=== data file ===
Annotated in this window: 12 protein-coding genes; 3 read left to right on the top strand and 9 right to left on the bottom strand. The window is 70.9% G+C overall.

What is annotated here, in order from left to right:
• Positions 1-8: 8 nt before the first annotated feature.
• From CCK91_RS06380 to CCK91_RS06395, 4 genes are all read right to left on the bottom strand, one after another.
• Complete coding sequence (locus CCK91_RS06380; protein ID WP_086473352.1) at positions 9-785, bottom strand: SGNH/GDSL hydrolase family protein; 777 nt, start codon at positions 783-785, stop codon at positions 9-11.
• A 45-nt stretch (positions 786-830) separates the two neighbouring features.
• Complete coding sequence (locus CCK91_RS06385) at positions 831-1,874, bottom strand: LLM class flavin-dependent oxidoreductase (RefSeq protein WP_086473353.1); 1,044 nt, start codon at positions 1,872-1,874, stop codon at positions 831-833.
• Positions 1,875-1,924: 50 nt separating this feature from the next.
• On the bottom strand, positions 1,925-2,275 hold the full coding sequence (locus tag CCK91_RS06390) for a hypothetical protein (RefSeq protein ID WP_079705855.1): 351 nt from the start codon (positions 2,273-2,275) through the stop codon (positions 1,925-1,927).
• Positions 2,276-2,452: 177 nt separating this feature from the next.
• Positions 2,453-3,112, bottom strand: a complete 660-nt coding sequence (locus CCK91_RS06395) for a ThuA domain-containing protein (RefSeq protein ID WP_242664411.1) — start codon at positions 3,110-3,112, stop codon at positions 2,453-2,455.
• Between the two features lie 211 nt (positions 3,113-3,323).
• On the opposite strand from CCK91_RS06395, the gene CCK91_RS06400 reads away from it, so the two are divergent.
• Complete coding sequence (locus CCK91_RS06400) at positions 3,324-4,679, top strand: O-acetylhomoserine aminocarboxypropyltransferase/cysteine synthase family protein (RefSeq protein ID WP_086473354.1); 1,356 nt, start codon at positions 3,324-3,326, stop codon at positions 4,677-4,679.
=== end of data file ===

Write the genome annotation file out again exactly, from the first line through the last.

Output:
Annotated in this window: 12 protein-coding genes; 3 read left to right on the top strand and 9 right to left on the bottom strand. The window is 70.9% G+C overall.

What is annotated here, in order from left to right:
• Positions 1-8: 8 nt before the first annotated feature.
• From CCK91_RS06380 to CCK91_RS06395, 4 genes are all read right to left on the bottom strand, one after another.
• Complete coding sequence (locus CCK91_RS06380; protein ID WP_086473352.1) at positions 9-785, bottom strand: SGNH/GDSL hydrolase family protein; 777 nt, start codon at positions 783-785, stop codon at positions 9-11.
• A 45-nt stretch (positions 786-830) separates the two neighbouring features.
• Complete coding sequence (locus CCK91_RS06385) at positions 831-1,874, bottom strand: LLM class flavin-dependent oxidoreductase (RefSeq protein WP_086473353.1); 1,044 nt, start codon at positions 1,872-1,874, stop codon at positions 831-833.
• Positions 1,875-1,924: 50 nt separating this feature from the next.
• On the bottom strand, positions 1,925-2,275 hold the full coding sequence (locus tag CCK91_RS06390) for a hypothetical protein (RefSeq protein ID WP_079705855.1): 351 nt from the start codon (positions 2,273-2,275) through the stop codon (positions 1,925-1,927).
• Positions 2,276-2,452: 177 nt separating this feature from the next.
• Positions 2,453-3,112, bottom strand: a complete 660-nt coding sequence (locus CCK91_RS06395) for a ThuA domain-containing protein (RefSeq protein ID WP_242664411.1) — start codon at positions 3,110-3,112, stop codon at positions 2,453-2,455.
• Between the two features lie 211 nt (positions 3,113-3,323).
• On the opposite strand from CCK91_RS06395, the gene CCK91_RS06400 reads away from it, so the two are divergent.
• Complete coding sequence (locus CCK91_RS06400) at positions 3,324-4,679, top strand: O-acetylhomoserine aminocarboxypropyltransferase/cysteine synthase family protein (RefSeq protein ID WP_086473354.1); 1,356 nt, start codon at positions 3,324-3,326, stop codon at positions 4,677-4,679.